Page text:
It is of course impossible not to reflect on what is happening beyond the bounds of my eremitical existence. Although nobody living has experienced anything like this pandemic, it seems there is little new under the sun. Daniel Defoe, who was only five during the Great Plague of 1665, wrote his “Journal of a Plague Year”, based on contemporaneous accounts. It sounds so familiar: “The infection was propagated insensibly, and by such persons as were not visibly infected, who neither knew whom they infected or who they were infected by.”
” And finding that I ventured so often out into the streets, he (a friend) earnestly persuaded me to lock myself up and my family and not to suffer any of us to go out of doors that we could keep within doors entirely…And here I must observe again, that this necessity of going out of our houses to buy provisions was in a great measure the ruin of the whole city; for the people catched the distemper, on these occasions, one of another.”
The face of London, Defoe tells us, was “strangely altered,” and Pepys, who was an eye-witness, marvels at how empty the streets were, before deciding it might be more prudent to stay at home:
“But now, how few people I see, and those walking like people that have taken leave of the world…. I to the Exchange, and I think there was not 50 people upon it and but few more like to be, as they told me, Sir G Smith and others. Thus I think to take Adieu today of London streets ….”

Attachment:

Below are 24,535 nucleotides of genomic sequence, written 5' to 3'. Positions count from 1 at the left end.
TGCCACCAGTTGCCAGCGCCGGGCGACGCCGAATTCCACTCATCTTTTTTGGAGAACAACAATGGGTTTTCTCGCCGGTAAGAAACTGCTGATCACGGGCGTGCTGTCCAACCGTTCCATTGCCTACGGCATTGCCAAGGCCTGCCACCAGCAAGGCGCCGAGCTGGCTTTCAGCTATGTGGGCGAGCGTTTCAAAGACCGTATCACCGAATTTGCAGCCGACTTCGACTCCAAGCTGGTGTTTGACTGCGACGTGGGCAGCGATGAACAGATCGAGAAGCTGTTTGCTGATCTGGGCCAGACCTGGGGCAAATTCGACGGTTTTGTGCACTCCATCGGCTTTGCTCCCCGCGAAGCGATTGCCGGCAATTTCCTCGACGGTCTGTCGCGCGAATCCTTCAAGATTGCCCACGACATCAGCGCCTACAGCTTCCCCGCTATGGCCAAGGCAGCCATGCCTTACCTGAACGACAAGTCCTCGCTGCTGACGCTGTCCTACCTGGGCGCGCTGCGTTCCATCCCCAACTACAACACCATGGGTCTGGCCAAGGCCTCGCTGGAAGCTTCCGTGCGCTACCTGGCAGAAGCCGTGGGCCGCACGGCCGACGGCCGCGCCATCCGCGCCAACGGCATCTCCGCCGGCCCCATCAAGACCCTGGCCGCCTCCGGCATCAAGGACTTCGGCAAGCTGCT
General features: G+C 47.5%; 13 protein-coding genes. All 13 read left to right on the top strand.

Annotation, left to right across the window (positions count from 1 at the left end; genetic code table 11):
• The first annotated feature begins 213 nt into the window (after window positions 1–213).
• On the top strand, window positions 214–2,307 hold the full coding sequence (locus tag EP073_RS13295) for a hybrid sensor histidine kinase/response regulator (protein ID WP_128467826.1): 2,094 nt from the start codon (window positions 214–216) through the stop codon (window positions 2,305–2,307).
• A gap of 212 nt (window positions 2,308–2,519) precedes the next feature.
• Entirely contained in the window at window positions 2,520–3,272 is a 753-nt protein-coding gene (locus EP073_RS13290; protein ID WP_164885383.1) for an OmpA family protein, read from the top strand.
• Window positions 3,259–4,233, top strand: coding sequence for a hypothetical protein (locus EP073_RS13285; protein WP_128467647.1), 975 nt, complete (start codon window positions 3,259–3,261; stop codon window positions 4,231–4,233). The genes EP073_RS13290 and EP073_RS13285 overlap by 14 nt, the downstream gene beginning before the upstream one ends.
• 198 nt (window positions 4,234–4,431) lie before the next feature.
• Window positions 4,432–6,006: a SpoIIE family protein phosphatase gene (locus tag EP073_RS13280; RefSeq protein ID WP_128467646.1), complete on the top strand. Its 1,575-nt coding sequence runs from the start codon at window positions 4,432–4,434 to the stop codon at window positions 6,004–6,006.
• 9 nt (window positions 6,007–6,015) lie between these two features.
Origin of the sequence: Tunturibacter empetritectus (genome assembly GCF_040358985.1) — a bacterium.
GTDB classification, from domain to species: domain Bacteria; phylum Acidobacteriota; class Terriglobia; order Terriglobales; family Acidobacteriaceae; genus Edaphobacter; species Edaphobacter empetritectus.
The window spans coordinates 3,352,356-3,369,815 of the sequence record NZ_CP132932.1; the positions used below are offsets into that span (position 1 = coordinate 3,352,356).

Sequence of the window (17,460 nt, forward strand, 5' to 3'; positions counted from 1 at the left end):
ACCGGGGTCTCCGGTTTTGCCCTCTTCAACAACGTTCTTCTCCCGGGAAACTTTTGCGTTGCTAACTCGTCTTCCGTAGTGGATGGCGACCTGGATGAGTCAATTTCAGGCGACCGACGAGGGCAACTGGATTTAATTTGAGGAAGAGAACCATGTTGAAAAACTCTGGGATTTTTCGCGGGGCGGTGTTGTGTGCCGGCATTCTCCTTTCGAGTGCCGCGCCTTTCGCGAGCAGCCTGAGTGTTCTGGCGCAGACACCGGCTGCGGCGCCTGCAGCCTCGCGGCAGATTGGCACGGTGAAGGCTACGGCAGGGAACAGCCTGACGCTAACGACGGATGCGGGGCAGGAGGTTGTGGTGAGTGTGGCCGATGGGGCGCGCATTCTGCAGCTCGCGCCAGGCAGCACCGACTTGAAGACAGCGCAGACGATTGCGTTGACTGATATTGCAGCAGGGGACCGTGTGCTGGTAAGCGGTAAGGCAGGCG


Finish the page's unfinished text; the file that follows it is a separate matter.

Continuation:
I myself have been out very little. I have no need. But on the rare occasions I have driven anywhere (out of necessity to the vets for the quarterly flea and worm treatment) I marvel at the empty roads. I drove six or seven miles and saw one car. Spooky, weird, disquieting, the end of days.
I have no need to move from the confines of house and garden because I have kind friends who bring shopping. I don’t need much. I am so blessed: I have a well-stocked larder, home-grown produce still in my freezer, and I am still working my way through a big No-Deal-Brexit Box amassed at the end of last year when it looked as though there could be shortages. There could still be, for in the focus on the present pandemic we edge, blindly and seemingly inexorably, to a situation where no trade deal with the EU can be secured before the end of the year.
And friends have brought cake and chocolate, exchanged at the gate – two metres apart – for eggs and plants. There were Easter eggs, too. I grow tubby, and there is no-one to see. Hard to have the grace always to receive and accept, and not to be out and doing. I think of Calais where refugees now go without hot meals or the means to keep themselves safe, and where the clearances and brutality continue. Watch and pray, send money. It is so passive.
The fragrance of the rape field beside the house swirls round the garden, vying with the lilac. It has been the most poignant and beautiful of springs.
April 2020 will be remembered by us all. I can do nothing to alleviate the suffering that surrounds us, save to stay – obediently – at home, protect the NHS and save lives. Watch and pray.